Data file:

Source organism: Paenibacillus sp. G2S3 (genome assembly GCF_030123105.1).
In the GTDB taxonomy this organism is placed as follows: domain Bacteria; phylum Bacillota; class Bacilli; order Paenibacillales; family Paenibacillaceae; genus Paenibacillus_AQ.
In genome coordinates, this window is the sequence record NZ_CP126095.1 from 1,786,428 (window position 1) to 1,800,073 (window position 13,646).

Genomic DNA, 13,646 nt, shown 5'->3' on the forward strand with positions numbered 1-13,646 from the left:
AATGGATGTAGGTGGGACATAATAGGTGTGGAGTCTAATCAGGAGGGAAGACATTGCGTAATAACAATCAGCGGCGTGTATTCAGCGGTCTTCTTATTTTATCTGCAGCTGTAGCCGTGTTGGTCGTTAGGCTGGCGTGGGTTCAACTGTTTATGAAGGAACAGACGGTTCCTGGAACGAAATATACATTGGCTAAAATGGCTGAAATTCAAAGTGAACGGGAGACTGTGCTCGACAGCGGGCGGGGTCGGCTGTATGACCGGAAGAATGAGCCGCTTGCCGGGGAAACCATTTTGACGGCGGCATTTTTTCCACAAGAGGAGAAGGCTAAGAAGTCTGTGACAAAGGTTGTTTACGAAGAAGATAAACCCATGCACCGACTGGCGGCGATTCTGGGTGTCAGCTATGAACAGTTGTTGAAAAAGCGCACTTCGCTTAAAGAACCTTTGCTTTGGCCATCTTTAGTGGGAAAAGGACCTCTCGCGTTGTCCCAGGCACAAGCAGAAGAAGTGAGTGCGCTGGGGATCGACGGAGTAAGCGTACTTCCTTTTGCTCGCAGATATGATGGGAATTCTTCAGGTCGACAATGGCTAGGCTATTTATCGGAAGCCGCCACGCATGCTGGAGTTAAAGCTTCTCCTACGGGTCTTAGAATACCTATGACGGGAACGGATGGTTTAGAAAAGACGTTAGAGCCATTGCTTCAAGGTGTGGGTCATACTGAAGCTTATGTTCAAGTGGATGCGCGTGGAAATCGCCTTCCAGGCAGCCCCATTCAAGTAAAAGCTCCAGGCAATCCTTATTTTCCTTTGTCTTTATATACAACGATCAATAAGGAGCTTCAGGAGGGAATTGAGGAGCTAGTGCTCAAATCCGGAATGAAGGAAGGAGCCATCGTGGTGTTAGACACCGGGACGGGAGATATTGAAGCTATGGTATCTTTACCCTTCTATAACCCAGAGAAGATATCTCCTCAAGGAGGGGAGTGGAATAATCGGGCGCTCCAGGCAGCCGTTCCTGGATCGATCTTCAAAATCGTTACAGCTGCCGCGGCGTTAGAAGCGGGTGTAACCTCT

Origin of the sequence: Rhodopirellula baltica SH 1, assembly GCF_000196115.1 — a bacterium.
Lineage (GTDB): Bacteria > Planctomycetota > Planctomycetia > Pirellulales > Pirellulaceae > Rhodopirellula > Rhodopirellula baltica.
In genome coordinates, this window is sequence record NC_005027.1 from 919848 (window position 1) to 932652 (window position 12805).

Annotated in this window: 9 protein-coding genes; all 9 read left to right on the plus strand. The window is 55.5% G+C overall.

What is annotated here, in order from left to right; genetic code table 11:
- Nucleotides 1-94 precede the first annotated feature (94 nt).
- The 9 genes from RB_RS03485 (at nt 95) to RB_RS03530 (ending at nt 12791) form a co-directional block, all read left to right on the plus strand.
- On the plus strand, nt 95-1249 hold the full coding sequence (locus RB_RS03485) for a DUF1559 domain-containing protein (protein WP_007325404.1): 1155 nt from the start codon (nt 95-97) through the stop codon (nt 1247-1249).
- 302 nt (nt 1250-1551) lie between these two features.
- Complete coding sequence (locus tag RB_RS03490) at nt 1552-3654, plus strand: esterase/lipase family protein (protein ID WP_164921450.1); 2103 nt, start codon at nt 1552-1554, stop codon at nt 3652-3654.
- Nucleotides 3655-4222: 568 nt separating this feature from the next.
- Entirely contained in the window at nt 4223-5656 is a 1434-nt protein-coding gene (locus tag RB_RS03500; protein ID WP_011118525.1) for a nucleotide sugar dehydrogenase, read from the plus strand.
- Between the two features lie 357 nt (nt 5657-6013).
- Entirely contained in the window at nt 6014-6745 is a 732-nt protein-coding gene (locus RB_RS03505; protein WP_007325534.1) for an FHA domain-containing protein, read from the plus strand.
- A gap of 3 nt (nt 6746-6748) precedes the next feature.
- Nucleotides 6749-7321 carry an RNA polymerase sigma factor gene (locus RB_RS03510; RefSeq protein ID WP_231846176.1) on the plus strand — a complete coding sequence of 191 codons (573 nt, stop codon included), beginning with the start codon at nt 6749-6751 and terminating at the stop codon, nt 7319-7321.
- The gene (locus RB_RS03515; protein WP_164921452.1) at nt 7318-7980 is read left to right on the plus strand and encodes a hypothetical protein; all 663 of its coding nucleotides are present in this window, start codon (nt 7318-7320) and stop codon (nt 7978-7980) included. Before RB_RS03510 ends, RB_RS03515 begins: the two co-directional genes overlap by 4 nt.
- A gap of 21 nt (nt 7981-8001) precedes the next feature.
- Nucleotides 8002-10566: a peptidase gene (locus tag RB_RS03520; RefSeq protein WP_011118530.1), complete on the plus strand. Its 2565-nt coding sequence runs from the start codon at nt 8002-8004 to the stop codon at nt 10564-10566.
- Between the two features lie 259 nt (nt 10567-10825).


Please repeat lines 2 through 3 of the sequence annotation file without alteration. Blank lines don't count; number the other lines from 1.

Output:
In the GTDB taxonomy this organism is placed as follows: domain Bacteria; phylum Bacillota; class Bacilli; order Paenibacillales; family Paenibacillaceae; genus Paenibacillus_AQ.
In genome coordinates, this window is the sequence record NZ_CP126095.1 from 1,786,428 (window position 1) to 1,800,073 (window position 13,646).